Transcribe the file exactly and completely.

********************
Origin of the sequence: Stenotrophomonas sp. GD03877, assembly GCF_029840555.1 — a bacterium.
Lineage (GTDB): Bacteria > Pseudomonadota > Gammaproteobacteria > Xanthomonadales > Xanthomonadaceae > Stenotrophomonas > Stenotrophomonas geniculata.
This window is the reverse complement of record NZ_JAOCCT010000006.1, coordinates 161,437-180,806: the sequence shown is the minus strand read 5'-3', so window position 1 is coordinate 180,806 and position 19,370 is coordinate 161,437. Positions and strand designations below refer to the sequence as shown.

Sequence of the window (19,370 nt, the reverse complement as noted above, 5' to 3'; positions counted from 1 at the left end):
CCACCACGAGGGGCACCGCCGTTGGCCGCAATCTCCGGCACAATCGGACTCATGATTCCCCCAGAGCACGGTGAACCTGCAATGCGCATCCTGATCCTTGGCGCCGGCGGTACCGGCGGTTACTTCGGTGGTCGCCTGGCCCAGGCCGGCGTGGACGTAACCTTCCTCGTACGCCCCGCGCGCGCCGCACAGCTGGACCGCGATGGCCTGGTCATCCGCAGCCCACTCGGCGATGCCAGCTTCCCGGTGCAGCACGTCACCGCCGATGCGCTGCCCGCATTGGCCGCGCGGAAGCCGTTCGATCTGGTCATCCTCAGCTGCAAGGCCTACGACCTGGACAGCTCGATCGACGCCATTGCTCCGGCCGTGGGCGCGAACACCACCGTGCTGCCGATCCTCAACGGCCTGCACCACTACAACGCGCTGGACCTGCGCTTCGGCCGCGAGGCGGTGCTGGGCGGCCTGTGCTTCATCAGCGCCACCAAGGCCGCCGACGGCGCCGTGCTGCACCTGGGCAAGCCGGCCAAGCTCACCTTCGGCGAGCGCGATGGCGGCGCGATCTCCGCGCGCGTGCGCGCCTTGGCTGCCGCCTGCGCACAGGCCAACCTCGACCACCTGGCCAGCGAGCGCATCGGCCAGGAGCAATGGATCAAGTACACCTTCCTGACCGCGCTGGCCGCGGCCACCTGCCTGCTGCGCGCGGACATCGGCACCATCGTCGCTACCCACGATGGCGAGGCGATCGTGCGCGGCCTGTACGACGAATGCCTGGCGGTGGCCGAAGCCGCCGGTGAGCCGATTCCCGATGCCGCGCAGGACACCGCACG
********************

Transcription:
Origin of the sequence: Stenotrophomonas sp. GD03877, assembly GCF_029840555.1 — a bacterium.
Lineage (GTDB): Bacteria > Pseudomonadota > Gammaproteobacteria > Xanthomonadales > Xanthomonadaceae > Stenotrophomonas > Stenotrophomonas geniculata.
This window is the reverse complement of record NZ_JAOCCT010000006.1, coordinates 161,437-180,806: the sequence shown is the minus strand read 5'-3', so window position 1 is coordinate 180,806 and position 19,370 is coordinate 161,437. Positions and strand designations below refer to the sequence as shown.

Sequence of the window (19,370 nt, the reverse complement as noted above, 5' to 3'; positions counted from 1 at the left end):
CCACCACGAGGGGCACCGCCGTTGGCCGCAATCTCCGGCACAATCGGACTCATGATTCCCCCAGAGCACGGTGAACCTGCAATGCGCATCCTGATCCTTGGCGCCGGCGGTACCGGCGGTTACTTCGGTGGTCGCCTGGCCCAGGCCGGCGTGGACGTAACCTTCCTCGTACGCCCCGCGCGCGCCGCACAGCTGGACCGCGATGGCCTGGTCATCCGCAGCCCACTCGGCGATGCCAGCTTCCCGGTGCAGCACGTCACCGCCGATGCGCTGCCCGCATTGGCCGCGCGGAAGCCGTTCGATCTGGTCATCCTCAGCTGCAAGGCCTACGACCTGGACAGCTCGATCGACGCCATTGCTCCGGCCGTGGGCGCGAACACCACCGTGCTGCCGATCCTCAACGGCCTGCACCACTACAACGCGCTGGACCTGCGCTTCGGCCGCGAGGCGGTGCTGGGCGGCCTGTGCTTCATCAGCGCCACCAAGGCCGCCGACGGCGCCGTGCTGCACCTGGGCAAGCCGGCCAAGCTCACCTTCGGCGAGCGCGATGGCGGCGCGATCTCCGCGCGCGTGCGCGCCTTGGCTGCCGCCTGCGCACAGGCCAACCTCGACCACCTGGCCAGCGAGCGCATCGGCCAGGAGCAATGGATCAAGTACACCTTCCTGACCGCGCTGGCCGCGGCCACCTGCCTGCTGCGCGCGGACATCGGCACCATCGTCGCTACCCACGATGGCGAGGCGATCGTGCGCGGCCTGTACGACGAATGCCTGGCGGTGGCCGAAGCCGCCGGTGAGCCGATTCCCGATGCCGCGCAGGACACCGCACG